Sandra Brown | Jay Burgess is dead.
Uncategorized / August 12, 2008

Jay, who, you ask? Jay Burgess, one of the main characters in my new novel, SMOKE SCREEN, which, by the way, goes on sale today. I’m sure you’re wondering how and why a main character can be dead (and not a ghostly presence), but this is very much the case with Jay, and even though he’s deceased, I still had to make him as dynamic as every other character in the book. You see, everything in SMOKE SCREEN revolves around Jay, his childhood friend, Raley Gannon, our intrepid heroine, Britt Shelley and a fire. And much like the fire, a single event that fuels the back-story of nearly every character in the book, Jay Burgess is a man who impacted many lives. Besides Jay, Raley and Britt, there’s a host of other characters. Matter of fact, SMOKE SCREEN probably has more characters than any other book I’ve written. This is due in part to the villain not being revealed until so late in the book. Keeping that identity a secret necessitated creating four or five viable suspects and each of them needed motive, opportunity and most importantly, character traits that define them, make them seem not only real but unique…

Eve Silver | Why Gothic?
Uncategorized / August 4, 2008

Thanks to FreshFiction for inviting me to blog today. Sometimes, the best laid plans blow up like a shook-up soda. I’m a suspense fan. Lisa Jackson‘s Shiver, Linda Howard ’s Cry No More, Lisa Gardner’s Hide…those books sent a shiver up my spine. But I never imagined myself as a suspense writer. In fact, my very first romance-writing attempt was a light, funny contemporary romance that is buried in the back yard where it belongs. Some books should never see the light of day, LOL! Still, the months I slaved over that manuscript were not a waste. I learned a lot. Specifically, I learned I should not be writing contemporary romantic comedy. (What was I thinking?) No problem. I tried my hand at a light, funny historical. Umm…not such a success. No matter how hard I tried to be funny, everything I wrote was dark. Very dark. And spooky. And scary. In fact, that first historical ended up as a twisty, creepy gothic. So I ran with it, and I kept writing gothics. It was easier than fighting the dark cauldron of my imagination. I guess you could say that I didn’t choose gothics, they chose me.My August release, His…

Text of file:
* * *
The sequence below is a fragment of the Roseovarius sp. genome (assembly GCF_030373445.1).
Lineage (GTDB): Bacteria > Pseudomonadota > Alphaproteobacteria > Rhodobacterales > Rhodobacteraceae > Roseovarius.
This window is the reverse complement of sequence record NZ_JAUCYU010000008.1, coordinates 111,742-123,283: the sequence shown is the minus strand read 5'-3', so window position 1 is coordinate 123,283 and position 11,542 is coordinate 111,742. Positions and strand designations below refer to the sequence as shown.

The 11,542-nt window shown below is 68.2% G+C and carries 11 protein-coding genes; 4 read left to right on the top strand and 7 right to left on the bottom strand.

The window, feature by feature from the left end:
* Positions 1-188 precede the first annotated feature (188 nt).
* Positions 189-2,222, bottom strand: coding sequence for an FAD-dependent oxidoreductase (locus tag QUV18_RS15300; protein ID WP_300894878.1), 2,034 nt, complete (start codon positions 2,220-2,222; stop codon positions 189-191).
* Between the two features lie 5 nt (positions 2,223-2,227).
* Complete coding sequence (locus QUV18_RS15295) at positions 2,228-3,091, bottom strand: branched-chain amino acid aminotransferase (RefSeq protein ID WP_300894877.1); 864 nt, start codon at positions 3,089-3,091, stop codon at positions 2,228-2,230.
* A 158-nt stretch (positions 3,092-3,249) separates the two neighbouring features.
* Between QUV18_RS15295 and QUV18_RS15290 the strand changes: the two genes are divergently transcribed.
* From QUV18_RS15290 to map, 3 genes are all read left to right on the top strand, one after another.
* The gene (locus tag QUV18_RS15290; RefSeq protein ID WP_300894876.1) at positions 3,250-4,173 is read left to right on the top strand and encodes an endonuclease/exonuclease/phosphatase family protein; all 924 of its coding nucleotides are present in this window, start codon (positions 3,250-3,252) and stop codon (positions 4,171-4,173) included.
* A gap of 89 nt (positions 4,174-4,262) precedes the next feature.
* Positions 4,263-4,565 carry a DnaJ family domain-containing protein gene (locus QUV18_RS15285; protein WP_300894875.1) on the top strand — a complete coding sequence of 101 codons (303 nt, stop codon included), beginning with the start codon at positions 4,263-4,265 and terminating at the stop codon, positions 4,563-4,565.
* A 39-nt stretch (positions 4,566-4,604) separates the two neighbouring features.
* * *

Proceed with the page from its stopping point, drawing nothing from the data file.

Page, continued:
Amanda Stevens| Legend or Folklore
Uncategorized / March 5, 2008

I’ve always had a fascination for the macabre, so I suppose my foray from romantic suspense into what I call ‘creepy, southern thrillers’ was a natural (or unnatural!) progression for me. I grew up in the foothills of the Ozarks, an area steeped in legend and folklore, and the stories I heard as a kid still give me goose bumps to this day. That same sort of breathless, shivery dread is what I hope to evoke with my own stories. My latest thriller, The Devil’s Footprints, was inspired by one of those old legend. On the morning of February 8, 1855, the townsfolk of Devon, England, awakened to find a series of hoof-like marks in freshly fallen snow. The U-shaped tracks continued throughout the countryside for over a hundred miles, traversing over houses, rivers, and haystacks—even through stone walls—as though no barrier could stop them. Panic and paranoia ran rampant through the area, and armed with pitchforks and clubs, some of the townspeople set out to track down the beast responsible. Various newspapers, including The Times of London, covered the story extensively, and as a result, numerous theories soon evolved, the most bizarre being that Satan himself was roaming the…